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Carbon Capture Could Be of Interest to the Maritime Industry

The nascent industry of carbon storage and utilization could be of interest to shipping, when it comes to its decarbonization effots. In its latest weekly report, shipbroker Intermodal noted that “we have seen India and Pakistan suffering the last days from extreme spring heatwaves. It is, indeed, a wake-up call to the international as well as the shipping community. Extreme climate events are going to continue and will only increase in rate and intensity unless immediate actions occur. The Intergovernmental Panel on Climate Change (IPCC) presented four scenarios for reducing the global temperature by 1.5°C in their Special Report issued in 2019. All the cases involved carbon capture and three of them required the involvement of the most important use of carbon capture. Thus, Carbon Capture and Storage (CCS) projects have recently gained increased interest for further development”.

According to Intermodal’s Tanker Broker, Mr. Apostolos Rompopoulos, “we recently heard the announcement by a newly established company (ECOLOG), to invest in the “industry” of Carbon Capture Utilization and Storage CCUS in the prospect of zero emissions by 2050. It aims to transport 50 million tons of CO2 per year by 2035. To support the industry’s plans to cut harmful emissions, this maritime network will connect CO2 emitters to storage facilities for low cost or reuse, at analogous cost. ECOLOG’s ships will be the pioneers in a capacity range from 20,000 cubic meters up to 85,000 cubic meters for long-haul trades”.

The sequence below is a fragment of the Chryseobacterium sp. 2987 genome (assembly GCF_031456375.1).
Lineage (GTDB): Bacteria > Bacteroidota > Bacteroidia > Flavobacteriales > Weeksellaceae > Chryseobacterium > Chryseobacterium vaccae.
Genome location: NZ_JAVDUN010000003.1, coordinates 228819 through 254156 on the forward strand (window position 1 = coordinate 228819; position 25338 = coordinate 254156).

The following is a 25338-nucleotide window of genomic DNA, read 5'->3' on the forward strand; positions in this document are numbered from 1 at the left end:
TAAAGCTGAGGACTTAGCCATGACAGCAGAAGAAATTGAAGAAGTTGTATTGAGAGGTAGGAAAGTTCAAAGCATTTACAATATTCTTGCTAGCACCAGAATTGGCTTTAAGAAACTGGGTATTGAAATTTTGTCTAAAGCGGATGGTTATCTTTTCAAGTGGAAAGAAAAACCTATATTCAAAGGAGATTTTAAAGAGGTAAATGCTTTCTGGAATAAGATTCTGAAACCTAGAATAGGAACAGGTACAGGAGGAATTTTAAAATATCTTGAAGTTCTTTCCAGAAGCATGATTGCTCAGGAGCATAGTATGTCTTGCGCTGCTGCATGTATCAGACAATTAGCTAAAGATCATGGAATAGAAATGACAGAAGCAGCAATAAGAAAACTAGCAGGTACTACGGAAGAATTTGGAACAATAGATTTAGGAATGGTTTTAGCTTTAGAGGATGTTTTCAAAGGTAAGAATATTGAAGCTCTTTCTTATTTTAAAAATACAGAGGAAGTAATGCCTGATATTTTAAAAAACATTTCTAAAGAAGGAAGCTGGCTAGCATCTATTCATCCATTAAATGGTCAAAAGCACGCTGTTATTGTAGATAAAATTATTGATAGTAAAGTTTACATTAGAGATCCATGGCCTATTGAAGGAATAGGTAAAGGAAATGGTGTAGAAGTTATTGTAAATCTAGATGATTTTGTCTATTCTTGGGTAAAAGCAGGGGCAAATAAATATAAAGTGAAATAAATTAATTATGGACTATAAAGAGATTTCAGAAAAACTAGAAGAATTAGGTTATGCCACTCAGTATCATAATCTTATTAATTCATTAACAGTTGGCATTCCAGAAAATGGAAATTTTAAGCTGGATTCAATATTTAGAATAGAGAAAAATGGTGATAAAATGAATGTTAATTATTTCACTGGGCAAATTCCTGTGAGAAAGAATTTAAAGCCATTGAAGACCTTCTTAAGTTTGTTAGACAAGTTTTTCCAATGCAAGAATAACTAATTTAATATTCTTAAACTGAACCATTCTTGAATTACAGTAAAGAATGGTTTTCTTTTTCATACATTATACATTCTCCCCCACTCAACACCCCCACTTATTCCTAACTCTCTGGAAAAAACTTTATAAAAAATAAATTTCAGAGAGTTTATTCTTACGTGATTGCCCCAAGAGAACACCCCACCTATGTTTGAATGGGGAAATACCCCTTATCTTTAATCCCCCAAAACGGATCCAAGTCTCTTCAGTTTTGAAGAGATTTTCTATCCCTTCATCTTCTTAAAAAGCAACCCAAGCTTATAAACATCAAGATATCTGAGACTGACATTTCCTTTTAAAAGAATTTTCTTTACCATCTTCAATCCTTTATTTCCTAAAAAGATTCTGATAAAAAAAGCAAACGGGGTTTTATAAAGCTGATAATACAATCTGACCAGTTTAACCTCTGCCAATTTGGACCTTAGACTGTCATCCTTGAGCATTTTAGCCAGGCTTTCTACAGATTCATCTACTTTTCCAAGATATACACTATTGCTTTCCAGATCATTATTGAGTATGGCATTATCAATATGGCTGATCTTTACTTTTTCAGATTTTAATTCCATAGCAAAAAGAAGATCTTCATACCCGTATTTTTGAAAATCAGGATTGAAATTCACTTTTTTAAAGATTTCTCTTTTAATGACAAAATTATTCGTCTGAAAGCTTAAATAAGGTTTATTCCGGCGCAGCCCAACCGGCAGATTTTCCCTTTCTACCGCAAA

Cruise ship moored off Mayreau Island, one of the Grenadines. The island in the background is Union Island, another island of the archipelago.

Intermodal’s broker added that “each of the ships will carry over 1 million tonnes of CO2 per year between ECOLOG terminal. Furthermore, terminals and ships will operate at a pressure of 8 bar to ensure safe and efficient transport of large volumes of CO2. The technology that will be developed in this network has been founded many years ago, it will just be redesigned for scale and product. According to analysts, the present demand for CO2 is about 230 Mt globally per year, and the fertilizer industry alone consumes 125 Mt per year as a raw material in urea manufacturing. Oil and gas producers use around 70-80 Mt per year for EOR (Enhanced oil recovery). CO2 is also an integral part of food and beverage production, cooling, water treatment and agriculture, but the demand is rather small.As per recently published reports, the CO2 stream differs since CO2 suitable for EOR or some other industrial uses will not likely be suitable for food and beverage production, and carriage requirements are impacted by purity. Other opportunities for utilizing CO2 and fuel production for methane and methanol are conceived of as an energy chain for the future”.

Source: Intermodal

“To conclude, the importance of CO2 utilization can be detected in two ways: the removal and long-term storage of atmospheric CO2 and the decrease of CO2 emissions to the atmosphere. Potentially, using CO2 to make useful products can possibly balance out some of the costs of climate change mitigation”, Mr. Rompopoulos concluded.
Nikos Roussanoglou, Hellenic Shipping News Worldwide

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